Identifying eggs

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peter

Guest
I collected some eggs from a small pond near Iola, Wisconsin, and I've had them for a bit over a week now, I found them on April 9th in a deeper area of the pond (about 3 feet.) I know that they were not there on April 2nd, and that males were making their way there. I suspect that they're tiger salamander eggs, but I'd appreciate it if anyone could give me some tips identifying them.

There's four species of salamander that breed in the pond, tiger, spotted, blue spotted, and the central newt. They're in a clump of about 20-30, so they're not newts. The egg mass is a cloudy white color, and it was attached to a plant about midway in the water. I've got a picture from when I just found them, but my camera doesn't work so great at that close and underwater.

Thanks in advance!
14986.jpg
 
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nate

Guest
Hi Peter, laterale rarely lay more than 10 eggs in an egg mass, and maculatum support algae colonies which turn the eggs green. Looks like your guess of tigrinum would be the most likely ID.
 
P

paris

Guest
FYI.....out here in colorado, tigers lay individual eggs, no clumps even if they are put in a tank overnight to lay.
 
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nate

Guest
paris, that's a characteristic of A. mavortium, not A. tigrinum.
 
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paris

Guest
so are we talking subspecies difference then -or have they been separated finally (the CC sites just list Ambystoma mavoritum) so they are now different species?-some argue for speciation in jap firebellies who have differences in breeding dances, so are egg laying differences in the same category? i have field guides that are over 8 years old so it would be nice to know if they are actually truly different now. if i recall right one factor for determining species difference is if they two can produce fertile offspring. can you clear this up for me then?

p.s. ...nice pic, but i thought you had more hair than that...
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N

nate

Guest
Yes, they have been seperated on the basis of genetic dissimilarity. The egg-laying differences were not the basis, but in retrospect, were a clue. There are many different species concepts and there is intense disagreement on what constitutes a species, so I'm afraid I cannot clear that up. Generally, most salamander systematists these days are putting far more weight on genetics rather than behavior/reproductive isolation.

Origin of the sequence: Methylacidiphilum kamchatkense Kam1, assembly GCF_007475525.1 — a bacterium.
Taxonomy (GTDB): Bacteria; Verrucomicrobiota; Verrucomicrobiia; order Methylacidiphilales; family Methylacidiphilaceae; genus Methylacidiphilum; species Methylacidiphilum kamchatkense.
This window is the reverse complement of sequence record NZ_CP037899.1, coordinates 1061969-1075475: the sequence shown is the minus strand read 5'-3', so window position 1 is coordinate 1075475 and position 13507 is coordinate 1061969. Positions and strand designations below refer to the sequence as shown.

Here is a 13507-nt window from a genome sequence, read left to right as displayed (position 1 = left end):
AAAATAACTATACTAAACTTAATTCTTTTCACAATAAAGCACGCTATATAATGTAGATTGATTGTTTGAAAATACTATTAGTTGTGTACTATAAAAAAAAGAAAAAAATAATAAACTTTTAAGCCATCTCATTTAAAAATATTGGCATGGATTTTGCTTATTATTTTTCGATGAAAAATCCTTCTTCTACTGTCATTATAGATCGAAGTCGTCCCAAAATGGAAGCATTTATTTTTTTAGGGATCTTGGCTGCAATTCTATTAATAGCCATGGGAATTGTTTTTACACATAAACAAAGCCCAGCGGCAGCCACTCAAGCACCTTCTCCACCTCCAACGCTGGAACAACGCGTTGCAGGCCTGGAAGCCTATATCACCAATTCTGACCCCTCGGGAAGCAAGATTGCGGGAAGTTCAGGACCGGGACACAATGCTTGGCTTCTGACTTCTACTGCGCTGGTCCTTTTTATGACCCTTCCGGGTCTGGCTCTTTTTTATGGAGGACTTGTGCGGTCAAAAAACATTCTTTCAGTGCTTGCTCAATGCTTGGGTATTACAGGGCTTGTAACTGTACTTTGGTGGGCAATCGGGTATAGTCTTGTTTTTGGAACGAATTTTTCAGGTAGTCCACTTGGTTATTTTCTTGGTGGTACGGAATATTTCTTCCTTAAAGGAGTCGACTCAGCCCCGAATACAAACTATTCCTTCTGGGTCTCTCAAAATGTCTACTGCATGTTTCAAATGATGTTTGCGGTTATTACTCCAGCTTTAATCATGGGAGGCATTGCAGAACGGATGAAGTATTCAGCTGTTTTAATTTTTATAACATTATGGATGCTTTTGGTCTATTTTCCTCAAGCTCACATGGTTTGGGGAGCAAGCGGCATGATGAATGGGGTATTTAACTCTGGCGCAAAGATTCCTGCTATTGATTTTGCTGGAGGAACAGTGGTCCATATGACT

The evidence for mavortium being seperate from tigrinum is presented in:

Shaffer, H. Bradley; McKnight, Mark L.; 1996, The polytypic species revisited: genetic differentiation and molecular phylogenetics of the tiger salamander Ambystoma tigrinum (Amphibia: Caudata) complex. Ecology. 50 (1):417-433

and

Irschick, Duncan J.; Shaffer, H. Bradley (1997). The polytypic species revisited: Morphological differentiation among tiger salamanders (Ambystoma tigrinum) (Amphibia: Caudata). Herpetologica, 53(1), 30-49.
 
P

paris

Guest
does this separation allow for people on the east coast now to keep the barred or blotched tiger sals?(where the local tigers are banned)-or does their fish and wildlife not see them as different? would they not allow them in the state because of possible crossbreeding issues?
 
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nate

Guest
Paris: I think you'd have to check individually with each state. It surely wouldn't surprise me if a state was still unaware of this separation, but I think if push came to shove, a court would rule in your favor.
 
E

edward

Guest
New Jersey prohibits all tiger salamanders regardless if they are tigrinum or not as the state does not make a distinction (they are afraid of hybridization between the species and an inability to readily distinguish between the species). In addition necturus and axolotls are also prohibited as they do not expect the field officer to be able to distinguish between the different species. (There has been some off and on talk for banning all larval salamanders and newts for the same reason).
Ed
 
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nate

Guest
Wow, that's insanity. Pretty ridiculous to hear they'd rather legislate than educate their own officers, especially on a fear that is hypothetical at best.

(Message edited by nate on April 20, 2004)
 
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edward

Guest
I think it is a cost saving manuver. It is cheaper to legislate it away than to pay for training. But I agree it is pretty silly.
Ed
 
N

nate

Guest
Well, I considered that as well but training on this particular matter would consist of a memo or email at best. All it takes is a simple paragraph to competently explain the differences and what to look for.
 
E

edward

Guest
You have higher expectations from the bureaucracy than I do....
Ed
 
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